Why Ford Is Still a Buy

The news wasn't easy to miss, but in case you did, two interesting things happened to Ford (NYSE: F  ) on Tuesday.

First, the Blue Oval reported its fourth-quarter earnings, and they were good. Ford earned $0.31 a share, well ahead of the $0.26 Wall Street estimate.

Good stuff, right? Maybe not, because here's what happened next: The stock fell almost 5%, as investors reacted to a pessimistic shift in Ford's near-term outlook for Europe.

So is Ford still a buy?

I think so. Here's why.

Why Ford's plans should have big credibility
Ponder this background: A few years ago – in early 2009, to be exact – Ford was essentially left for dead by investors in the midst of the economic crisis. There were good reasons for that, starting with the fact that it was pretty clear that both of its hometown rivals, General Motors (NYSE: GM  ) and Chrysler, were headed for some heavy court-assisted restructuring, or worse.

Now, to casual observers at least, Ford looked to be in similarly rough shape at the time. Its debt load was titanic. U.S. auto sales at that moment were at lows not seen in decades. Ford's stock was widely viewed as essentially an option on the idea that the company might somehow survive – and a risky one at that.

But some investors, including quite a few Fools, saw something else. Ford had a plan, a good one, and just enough cash in the bank to pull it off. In fact, the plan was already under way – had been since 2006 -- and the company's newest models gave good reasons to believe it was working.

That plan is called "One Ford," and we know now how the story turned out here in Ford's home region of North America. Ford's quality and competitiveness went way up, its costs went way down, that debt load got paid down years ahead of schedule, and – most importantly – Ford has posted quarter after quarter of solid profits.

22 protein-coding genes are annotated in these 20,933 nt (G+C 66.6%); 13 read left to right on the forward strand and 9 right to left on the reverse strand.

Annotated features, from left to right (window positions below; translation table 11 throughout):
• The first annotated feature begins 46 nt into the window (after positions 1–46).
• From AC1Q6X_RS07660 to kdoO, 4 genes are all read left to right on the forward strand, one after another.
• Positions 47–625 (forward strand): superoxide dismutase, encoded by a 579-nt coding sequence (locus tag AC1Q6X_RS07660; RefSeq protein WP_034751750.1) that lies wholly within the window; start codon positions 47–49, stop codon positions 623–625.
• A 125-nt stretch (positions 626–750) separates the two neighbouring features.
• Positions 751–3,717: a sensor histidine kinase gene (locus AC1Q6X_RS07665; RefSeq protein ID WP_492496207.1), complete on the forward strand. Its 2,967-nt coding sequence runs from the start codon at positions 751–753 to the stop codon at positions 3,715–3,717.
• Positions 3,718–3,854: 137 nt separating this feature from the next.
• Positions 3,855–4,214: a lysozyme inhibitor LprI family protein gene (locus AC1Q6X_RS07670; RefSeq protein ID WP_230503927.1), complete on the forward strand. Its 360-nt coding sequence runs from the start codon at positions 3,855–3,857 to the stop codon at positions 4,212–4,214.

Ford's cars and trucks are now seen as class leaders. Ford's debt is investment-grade. And – and this is big – Ford's operating margins in North America are among the best in the business, because its costs are low and because its products are now good enough to sell on their own merits, without fat discounts.

So now investors are worried because the company has problems in Europe?

Well, guess what Ford's turnaround plan for Europe looks like.

The plan for Europe: exporting "One Ford"
To Americans, Ford looks like a pretty polished product. But the truth is, the company's overhaul isn't done. Its European operation has been losing big money, thanks to rough economic forces that have driven car sales to lows not seen in many years – and thanks to a business structure that is ripe for the same kind of overhaul that transformed Ford's U.S. operation.

Ford's factories in the U.S. now run at, on average, over 100% of what Ford considers to be "full capacity," which is two full shifts. That means some are working around the clock – a big profit generator. The industry rule of thumb is that a car factory breaks even at about 80% of capacity.

Ford's European factories have been running at more like 60% of capacity. See the opportunity? Ford does: It's closing three factories, and it has signaled that it will close more if necessary. That will lower costs, making each of Ford's sales more profitable – even if the overall market stays stagnant.

There's more. In recent years, Ford's product lineup in Europe has been a small one, composed mostly of locally designed offerings that were somewhat expensive to produce. But now, Ford has a powerhouse global vehicle lineup to tap – and it's able to add a bunch of new vehicles to its European lineup quickly, and at low cost. That right there should increase Ford's sales and market share -- even if the overall market stays stagnant.

Put simply, Ford is taking the lessons of its U.S. turnaround and applying them to fix Europe, where it has said it expects to return to break-even by mid-decade. And we as investors should give that approach a high probability of success, because it has already worked once.

Why Ford is still a buy
I haven't even touched on Ford's ambitious plan for Asia , where the company is making huge investments to be a big player by mid-decade. There are already signs that its push will be successful – but right now, the region is just breaking even, because of those huge investments.